~ Illumination ~


Rating: PG

Spoilers: General for Supes/Lex future

Thanks to dana for previewing and goss for creating the lovely inspiration for this fic.

A dim shadow of light fell on the Italian fabric of the sofa, lightening the rich maroon to a dark pink and highlighting a single golden strand of hair that had been left behind by some aide or secretary or head of state. DNA, right there, and years ago Lex would have collected it, but president Luthor brushed it to the floor, staring into the rays that filtered through a three inch gap in the heavy curtains that blanketed the floor-to-ceiling windows of the oval office.

Pure white and smooth, the walls curved and impossibly decorated with straight, rigid paintings of rigid men in statuesque positions that could not have been held for the length of the artists' renderings. The rich, deep pigments of former presidents stared back at him, or at some distant future. Maybe they saw this one. Maybe that's why they all had that slightly upturned lips, those teasing smirks, those blue-white brushstroke glints in their eyes.

He turned away from them, tucked clammy hands into the silk-lined pockets of his starkly white suit and stepped across the deeply napped carpet, brushing the upholstery-weight fabric aside and peering out the window.

Out of the corner of his eye, he noticed a boy on a bike riding parallel to the wrought iron fence that lined the lawn, apparently oblivious to the importance of his surroundings. The boy's golden-red curls caught the sun and reflected it back at him, the remembrance of identical locks bringing Lex's hand to his smooth scalp before he could stop it. There hadn't been anything there for years. His entire life, almost. He let his hand brush from forehead to neck, then looked at his palm absently before closing it into a fist and leaning to unlatch the large window.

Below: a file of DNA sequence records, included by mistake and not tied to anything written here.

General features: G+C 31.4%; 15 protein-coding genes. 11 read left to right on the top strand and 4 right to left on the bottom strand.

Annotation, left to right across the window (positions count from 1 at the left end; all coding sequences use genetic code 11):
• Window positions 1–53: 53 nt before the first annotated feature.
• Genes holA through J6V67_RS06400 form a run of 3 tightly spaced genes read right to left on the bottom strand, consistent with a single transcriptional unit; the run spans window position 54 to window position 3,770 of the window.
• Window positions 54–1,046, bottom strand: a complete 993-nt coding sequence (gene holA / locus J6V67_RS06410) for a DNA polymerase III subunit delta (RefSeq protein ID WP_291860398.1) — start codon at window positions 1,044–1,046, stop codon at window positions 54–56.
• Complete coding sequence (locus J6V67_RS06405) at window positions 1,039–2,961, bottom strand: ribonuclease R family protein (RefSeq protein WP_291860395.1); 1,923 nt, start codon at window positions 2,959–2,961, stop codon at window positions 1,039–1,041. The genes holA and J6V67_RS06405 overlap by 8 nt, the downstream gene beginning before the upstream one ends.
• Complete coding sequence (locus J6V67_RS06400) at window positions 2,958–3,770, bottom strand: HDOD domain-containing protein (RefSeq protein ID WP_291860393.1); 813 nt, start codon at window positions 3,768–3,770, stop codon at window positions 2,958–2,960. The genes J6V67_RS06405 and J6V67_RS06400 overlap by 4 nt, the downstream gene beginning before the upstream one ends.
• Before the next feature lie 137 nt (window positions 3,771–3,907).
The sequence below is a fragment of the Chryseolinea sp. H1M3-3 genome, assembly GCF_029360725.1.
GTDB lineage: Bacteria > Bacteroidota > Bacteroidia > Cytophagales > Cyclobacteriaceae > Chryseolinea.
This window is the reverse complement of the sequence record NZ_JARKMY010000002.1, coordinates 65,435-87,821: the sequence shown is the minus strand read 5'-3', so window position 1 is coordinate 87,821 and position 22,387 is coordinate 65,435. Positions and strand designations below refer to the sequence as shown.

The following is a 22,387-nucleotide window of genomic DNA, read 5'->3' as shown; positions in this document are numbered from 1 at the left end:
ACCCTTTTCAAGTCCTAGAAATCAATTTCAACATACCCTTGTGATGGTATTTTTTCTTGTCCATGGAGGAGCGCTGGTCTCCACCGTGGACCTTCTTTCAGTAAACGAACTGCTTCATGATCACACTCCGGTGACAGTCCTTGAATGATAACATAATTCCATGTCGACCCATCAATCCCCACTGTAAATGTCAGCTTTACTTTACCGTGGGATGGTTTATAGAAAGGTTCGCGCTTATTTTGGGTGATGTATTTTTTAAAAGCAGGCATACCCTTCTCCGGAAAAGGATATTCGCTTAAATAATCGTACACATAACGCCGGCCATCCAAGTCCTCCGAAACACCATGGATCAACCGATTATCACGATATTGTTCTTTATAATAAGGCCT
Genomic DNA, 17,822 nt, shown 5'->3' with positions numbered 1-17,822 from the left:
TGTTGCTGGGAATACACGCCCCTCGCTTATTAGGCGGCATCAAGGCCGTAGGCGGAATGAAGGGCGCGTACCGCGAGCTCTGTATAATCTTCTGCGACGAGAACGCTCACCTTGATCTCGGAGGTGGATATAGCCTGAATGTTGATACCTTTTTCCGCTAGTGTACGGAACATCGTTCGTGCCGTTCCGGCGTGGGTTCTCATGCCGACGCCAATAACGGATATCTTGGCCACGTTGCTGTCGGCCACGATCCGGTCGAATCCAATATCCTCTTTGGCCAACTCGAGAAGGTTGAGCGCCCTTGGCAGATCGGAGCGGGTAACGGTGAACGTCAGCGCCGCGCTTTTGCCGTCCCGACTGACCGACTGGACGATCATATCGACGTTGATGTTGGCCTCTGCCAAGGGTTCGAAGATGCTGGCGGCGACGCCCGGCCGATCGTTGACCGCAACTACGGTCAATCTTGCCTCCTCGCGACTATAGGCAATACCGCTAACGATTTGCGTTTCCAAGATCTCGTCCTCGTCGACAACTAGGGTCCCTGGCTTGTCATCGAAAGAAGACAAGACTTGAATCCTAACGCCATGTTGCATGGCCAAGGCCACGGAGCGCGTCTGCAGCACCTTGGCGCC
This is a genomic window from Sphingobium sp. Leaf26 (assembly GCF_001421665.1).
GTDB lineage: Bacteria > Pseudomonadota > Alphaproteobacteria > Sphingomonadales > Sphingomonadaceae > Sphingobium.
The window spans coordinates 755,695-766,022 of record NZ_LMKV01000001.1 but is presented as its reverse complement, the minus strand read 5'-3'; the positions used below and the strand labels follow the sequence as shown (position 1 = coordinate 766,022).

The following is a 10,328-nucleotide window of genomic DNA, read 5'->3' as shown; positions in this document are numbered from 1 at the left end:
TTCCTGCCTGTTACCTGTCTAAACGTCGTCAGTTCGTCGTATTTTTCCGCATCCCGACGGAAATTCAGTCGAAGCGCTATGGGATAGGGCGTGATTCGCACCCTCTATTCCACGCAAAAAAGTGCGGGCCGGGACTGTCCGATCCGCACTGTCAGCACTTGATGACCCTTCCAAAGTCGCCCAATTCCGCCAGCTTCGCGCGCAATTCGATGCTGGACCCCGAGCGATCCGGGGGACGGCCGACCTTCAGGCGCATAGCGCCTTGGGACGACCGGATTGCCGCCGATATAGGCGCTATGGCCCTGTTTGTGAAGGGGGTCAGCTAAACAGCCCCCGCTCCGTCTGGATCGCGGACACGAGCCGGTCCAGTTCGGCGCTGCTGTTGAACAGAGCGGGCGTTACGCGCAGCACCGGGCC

He glanced over his shoulder, half expecting a small army to burst through the three access doors at some silent alarm, but when a ten-count left him in silence, he turned back and breathed in the fresh-cut grass scent mixing with the city air that swept in as he opened the window.

The lawn was a trim green, the trees were full and his people, his people, were busy with their lives. Some working, some fucking, some wasting away, some seizing the day, some dying.

On Pennsylvania avenue, tourist peeked through the guardsmen, under their arms and over their shoulders. for a glimpse of the most powerful man on earth. Nearly.